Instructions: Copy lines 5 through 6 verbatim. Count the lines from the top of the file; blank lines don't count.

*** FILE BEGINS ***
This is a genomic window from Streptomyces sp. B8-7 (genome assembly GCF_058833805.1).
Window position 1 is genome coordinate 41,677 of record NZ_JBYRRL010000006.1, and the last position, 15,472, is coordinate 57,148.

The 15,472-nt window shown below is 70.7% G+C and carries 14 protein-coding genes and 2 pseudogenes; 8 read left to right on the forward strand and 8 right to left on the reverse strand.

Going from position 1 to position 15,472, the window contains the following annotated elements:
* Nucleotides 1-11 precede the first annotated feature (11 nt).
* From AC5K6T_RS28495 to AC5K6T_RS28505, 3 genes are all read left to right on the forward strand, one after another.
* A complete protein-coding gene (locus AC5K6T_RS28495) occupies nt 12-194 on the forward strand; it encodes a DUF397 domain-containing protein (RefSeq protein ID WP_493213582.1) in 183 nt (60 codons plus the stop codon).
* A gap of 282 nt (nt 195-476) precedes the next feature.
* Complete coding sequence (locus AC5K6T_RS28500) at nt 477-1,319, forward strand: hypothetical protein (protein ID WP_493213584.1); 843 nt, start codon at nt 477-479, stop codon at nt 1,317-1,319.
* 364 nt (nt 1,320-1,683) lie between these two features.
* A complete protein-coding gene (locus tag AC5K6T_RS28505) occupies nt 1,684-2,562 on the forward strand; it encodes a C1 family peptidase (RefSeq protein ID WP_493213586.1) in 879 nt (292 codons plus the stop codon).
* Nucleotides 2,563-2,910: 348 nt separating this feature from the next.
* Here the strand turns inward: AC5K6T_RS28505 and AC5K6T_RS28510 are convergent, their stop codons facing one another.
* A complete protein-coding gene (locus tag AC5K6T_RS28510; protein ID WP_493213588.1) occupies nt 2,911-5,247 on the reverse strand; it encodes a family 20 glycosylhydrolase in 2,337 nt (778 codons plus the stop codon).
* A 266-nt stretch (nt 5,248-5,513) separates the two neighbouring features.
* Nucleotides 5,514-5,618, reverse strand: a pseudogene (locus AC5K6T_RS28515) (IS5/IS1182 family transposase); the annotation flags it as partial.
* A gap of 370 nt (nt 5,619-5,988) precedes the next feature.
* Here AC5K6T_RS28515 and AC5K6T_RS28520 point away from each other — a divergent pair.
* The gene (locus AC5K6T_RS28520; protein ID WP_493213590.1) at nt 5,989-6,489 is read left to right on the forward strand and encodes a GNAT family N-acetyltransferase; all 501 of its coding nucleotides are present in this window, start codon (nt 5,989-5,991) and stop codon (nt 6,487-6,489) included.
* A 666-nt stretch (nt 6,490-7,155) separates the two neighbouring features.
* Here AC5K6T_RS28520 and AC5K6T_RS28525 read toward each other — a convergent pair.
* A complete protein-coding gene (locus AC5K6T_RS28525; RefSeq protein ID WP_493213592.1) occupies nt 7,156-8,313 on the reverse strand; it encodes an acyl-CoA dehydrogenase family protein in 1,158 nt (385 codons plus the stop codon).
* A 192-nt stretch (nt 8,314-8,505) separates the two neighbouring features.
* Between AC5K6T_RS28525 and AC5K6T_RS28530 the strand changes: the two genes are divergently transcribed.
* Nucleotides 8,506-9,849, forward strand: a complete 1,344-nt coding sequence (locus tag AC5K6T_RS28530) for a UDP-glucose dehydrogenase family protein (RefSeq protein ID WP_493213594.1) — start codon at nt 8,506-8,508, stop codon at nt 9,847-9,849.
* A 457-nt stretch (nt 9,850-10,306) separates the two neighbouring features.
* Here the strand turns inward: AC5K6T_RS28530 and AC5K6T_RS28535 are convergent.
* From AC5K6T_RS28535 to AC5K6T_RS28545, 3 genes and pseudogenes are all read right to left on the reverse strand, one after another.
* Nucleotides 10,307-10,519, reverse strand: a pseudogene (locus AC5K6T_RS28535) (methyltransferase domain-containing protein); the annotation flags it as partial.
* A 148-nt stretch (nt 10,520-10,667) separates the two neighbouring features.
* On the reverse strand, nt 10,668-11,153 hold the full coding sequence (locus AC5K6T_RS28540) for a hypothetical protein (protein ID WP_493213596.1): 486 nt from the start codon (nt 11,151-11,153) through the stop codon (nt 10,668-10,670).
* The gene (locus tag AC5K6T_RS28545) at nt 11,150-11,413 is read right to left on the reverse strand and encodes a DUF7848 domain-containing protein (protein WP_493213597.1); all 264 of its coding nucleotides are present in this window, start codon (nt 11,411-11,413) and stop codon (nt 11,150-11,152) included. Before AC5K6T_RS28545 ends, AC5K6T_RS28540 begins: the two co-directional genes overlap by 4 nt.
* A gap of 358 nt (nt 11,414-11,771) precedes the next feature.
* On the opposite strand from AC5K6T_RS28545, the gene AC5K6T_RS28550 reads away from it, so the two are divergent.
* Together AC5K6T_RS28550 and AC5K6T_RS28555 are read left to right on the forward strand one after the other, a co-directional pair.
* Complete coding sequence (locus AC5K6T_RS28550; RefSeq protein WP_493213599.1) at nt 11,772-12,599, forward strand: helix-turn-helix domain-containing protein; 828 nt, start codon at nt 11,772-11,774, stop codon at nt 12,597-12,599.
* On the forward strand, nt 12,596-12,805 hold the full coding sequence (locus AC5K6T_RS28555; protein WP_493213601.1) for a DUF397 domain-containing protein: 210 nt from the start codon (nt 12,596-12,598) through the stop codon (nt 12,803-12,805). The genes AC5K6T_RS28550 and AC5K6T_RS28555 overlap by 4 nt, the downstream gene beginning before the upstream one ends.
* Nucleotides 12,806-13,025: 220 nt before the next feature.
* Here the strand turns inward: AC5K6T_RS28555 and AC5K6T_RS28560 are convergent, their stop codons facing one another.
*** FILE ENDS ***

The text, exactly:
* Nucleotides 1-11 precede the first annotated feature (11 nt).
* From AC5K6T_RS28495 to AC5K6T_RS28505, 3 genes are all read left to right on the forward strand, one after another.